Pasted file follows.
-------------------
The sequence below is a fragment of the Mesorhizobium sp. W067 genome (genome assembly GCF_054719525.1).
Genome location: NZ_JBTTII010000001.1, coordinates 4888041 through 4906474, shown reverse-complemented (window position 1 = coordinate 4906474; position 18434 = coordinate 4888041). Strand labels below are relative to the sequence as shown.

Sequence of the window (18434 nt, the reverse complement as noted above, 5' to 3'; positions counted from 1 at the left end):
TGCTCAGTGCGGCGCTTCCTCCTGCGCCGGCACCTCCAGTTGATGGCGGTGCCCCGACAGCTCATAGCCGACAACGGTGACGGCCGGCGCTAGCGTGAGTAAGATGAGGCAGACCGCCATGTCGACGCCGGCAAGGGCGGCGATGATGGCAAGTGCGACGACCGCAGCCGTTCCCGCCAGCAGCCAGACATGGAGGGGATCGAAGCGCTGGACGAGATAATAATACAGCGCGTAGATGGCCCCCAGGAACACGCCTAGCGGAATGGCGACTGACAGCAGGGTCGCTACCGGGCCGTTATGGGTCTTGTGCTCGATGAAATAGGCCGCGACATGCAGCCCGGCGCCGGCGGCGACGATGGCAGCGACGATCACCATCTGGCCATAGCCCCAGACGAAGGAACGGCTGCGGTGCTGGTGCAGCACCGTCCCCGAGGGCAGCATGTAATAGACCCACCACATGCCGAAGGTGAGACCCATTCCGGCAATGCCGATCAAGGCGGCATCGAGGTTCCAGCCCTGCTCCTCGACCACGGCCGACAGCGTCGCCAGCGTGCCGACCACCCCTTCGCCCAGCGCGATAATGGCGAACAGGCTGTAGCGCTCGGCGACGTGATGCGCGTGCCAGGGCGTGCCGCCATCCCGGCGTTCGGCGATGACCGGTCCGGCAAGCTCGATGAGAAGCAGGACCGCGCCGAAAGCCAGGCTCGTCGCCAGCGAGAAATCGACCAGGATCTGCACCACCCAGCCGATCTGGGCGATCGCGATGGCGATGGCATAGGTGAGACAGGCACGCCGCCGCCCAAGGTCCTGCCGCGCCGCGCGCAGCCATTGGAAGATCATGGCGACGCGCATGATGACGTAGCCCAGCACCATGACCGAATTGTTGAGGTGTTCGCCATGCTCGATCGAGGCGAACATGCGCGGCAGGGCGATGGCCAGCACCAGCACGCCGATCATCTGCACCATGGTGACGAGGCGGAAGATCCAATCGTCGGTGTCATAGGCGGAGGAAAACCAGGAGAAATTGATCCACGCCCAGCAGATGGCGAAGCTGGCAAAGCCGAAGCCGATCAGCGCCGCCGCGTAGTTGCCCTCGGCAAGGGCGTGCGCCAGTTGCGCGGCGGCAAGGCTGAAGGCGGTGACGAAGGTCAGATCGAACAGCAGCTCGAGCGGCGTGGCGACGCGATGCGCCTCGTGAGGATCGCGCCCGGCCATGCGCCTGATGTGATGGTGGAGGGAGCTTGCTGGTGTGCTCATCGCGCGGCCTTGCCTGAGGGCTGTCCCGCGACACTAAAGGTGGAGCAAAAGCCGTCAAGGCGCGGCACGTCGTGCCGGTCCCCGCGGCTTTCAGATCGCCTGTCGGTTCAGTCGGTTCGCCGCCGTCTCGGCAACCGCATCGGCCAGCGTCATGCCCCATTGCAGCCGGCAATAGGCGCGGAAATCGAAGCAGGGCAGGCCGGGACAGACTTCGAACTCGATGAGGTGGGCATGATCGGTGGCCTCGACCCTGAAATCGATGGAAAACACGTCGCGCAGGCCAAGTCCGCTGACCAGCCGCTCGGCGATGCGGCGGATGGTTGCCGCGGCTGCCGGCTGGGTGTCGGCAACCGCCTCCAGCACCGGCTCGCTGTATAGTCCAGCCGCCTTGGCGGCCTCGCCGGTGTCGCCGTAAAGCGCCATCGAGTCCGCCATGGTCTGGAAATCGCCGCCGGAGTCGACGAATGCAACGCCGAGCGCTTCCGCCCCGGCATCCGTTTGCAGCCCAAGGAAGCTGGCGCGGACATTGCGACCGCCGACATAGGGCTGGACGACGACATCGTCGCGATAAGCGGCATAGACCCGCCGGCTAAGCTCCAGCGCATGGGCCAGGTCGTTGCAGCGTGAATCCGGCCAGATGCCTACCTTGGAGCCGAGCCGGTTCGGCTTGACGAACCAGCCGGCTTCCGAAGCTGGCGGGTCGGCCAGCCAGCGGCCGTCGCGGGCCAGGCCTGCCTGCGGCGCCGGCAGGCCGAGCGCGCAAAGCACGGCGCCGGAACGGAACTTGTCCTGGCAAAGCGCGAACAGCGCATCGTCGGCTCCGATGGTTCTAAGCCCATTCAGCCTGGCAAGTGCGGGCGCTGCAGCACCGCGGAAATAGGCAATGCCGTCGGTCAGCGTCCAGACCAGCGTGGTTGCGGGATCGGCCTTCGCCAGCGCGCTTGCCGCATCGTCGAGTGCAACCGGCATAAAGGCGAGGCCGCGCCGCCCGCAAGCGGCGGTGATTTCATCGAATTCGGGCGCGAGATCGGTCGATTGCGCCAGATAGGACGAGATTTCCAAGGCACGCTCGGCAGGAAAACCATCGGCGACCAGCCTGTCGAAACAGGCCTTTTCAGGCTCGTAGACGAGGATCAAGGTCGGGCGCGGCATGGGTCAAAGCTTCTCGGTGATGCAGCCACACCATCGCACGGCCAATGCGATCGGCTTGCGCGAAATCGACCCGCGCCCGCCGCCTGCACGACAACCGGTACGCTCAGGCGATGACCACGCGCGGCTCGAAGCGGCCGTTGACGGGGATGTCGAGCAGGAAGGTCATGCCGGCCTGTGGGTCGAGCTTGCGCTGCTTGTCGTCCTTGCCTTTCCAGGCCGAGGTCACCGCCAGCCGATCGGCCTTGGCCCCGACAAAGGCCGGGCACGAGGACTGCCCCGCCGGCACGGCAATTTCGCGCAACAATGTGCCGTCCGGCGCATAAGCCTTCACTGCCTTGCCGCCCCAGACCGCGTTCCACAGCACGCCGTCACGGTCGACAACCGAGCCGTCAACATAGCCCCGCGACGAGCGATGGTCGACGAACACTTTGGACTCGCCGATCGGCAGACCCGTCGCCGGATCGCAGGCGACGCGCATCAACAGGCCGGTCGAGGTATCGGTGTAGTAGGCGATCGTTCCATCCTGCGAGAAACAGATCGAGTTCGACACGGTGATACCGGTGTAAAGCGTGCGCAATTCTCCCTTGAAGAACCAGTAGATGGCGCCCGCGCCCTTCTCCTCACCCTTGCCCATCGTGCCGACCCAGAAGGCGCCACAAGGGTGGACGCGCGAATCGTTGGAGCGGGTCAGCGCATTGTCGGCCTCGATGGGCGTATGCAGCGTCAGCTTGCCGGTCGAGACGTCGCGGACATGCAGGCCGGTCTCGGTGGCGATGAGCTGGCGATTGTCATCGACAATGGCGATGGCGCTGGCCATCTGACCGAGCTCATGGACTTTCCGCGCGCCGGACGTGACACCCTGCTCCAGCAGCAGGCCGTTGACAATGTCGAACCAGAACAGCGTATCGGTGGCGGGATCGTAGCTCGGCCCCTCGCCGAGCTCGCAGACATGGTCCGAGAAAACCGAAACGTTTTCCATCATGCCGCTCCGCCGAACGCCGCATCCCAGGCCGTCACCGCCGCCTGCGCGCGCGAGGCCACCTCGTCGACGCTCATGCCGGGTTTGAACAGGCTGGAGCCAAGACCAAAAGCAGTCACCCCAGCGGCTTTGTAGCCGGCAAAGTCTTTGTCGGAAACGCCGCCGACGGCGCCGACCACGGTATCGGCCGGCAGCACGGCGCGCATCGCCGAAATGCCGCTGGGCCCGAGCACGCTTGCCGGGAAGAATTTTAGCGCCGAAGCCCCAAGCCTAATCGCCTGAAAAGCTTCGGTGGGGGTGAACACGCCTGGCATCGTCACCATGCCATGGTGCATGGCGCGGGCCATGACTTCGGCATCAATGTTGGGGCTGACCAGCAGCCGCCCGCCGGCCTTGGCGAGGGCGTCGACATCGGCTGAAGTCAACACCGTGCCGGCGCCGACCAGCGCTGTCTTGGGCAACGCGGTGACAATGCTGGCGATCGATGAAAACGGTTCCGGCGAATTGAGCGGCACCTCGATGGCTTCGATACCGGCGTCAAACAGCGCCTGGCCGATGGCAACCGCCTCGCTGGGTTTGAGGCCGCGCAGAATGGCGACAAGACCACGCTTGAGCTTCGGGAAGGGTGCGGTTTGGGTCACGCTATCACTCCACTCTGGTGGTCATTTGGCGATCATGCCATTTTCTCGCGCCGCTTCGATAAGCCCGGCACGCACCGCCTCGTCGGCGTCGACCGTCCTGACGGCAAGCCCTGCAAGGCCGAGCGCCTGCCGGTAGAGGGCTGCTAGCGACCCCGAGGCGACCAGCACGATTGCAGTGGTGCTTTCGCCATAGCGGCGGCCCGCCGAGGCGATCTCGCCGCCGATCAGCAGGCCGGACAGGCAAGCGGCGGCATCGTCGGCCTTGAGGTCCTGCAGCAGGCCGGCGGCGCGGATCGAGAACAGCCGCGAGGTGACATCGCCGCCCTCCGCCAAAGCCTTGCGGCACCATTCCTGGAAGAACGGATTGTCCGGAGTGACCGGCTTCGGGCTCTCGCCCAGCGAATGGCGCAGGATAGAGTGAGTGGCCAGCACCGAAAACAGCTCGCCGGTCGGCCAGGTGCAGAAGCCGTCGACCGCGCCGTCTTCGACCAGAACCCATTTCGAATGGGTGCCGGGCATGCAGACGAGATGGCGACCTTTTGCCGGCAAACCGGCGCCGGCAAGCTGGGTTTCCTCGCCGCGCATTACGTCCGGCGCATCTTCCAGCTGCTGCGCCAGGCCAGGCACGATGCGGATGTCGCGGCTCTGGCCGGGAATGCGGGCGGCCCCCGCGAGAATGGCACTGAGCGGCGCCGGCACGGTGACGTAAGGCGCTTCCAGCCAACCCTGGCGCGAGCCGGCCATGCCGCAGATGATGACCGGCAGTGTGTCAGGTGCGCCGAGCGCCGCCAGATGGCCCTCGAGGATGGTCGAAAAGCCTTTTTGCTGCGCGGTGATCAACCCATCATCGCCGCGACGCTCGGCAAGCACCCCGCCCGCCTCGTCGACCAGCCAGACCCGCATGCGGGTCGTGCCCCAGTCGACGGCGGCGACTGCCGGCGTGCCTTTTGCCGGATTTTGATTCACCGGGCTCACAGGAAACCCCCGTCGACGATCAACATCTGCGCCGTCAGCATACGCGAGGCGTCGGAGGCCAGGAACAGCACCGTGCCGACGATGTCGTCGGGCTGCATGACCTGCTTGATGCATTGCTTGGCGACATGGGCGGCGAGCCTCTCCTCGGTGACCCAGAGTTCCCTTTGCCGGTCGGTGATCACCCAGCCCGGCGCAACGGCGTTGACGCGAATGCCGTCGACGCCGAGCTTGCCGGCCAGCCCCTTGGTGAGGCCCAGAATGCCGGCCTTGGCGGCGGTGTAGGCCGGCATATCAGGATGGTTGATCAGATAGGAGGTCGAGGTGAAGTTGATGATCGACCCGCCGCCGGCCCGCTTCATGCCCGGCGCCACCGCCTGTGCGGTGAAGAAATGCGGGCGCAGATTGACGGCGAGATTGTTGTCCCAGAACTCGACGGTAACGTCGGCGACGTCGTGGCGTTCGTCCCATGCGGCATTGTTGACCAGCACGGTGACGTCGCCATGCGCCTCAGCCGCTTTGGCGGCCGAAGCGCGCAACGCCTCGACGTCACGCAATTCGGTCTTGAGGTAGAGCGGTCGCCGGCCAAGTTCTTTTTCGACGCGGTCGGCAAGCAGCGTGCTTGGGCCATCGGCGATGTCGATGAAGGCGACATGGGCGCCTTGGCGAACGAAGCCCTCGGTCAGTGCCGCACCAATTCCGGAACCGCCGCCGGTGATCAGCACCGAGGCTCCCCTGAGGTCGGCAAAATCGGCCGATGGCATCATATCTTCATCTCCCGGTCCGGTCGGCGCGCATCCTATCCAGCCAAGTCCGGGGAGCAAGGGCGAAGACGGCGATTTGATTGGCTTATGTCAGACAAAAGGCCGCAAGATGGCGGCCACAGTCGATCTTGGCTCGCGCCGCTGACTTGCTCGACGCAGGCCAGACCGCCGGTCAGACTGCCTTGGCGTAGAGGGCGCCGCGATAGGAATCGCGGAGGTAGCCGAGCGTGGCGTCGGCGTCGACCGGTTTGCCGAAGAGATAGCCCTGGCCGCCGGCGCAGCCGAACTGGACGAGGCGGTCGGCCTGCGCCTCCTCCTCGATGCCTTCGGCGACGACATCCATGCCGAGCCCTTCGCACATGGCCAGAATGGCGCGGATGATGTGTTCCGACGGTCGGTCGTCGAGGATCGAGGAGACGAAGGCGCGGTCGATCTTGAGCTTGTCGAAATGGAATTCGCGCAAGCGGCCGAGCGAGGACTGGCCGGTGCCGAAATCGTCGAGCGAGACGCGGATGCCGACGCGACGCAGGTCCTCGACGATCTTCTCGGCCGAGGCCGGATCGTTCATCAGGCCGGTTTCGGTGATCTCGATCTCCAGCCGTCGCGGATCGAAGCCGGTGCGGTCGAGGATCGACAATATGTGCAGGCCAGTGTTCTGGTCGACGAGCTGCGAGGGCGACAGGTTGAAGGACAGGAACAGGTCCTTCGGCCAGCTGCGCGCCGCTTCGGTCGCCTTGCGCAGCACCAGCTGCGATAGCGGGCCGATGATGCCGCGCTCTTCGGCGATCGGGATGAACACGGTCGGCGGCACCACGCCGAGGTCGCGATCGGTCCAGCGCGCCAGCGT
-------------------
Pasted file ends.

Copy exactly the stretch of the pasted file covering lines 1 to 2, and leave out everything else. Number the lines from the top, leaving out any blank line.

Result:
The sequence below is a fragment of the Mesorhizobium sp. W067 genome (genome assembly GCF_054719525.1).
Genome location: NZ_JBTTII010000001.1, coordinates 4888041 through 4906474, shown reverse-complemented (window position 1 = coordinate 4906474; position 18434 = coordinate 4888041). Strand labels below are relative to the sequence as shown.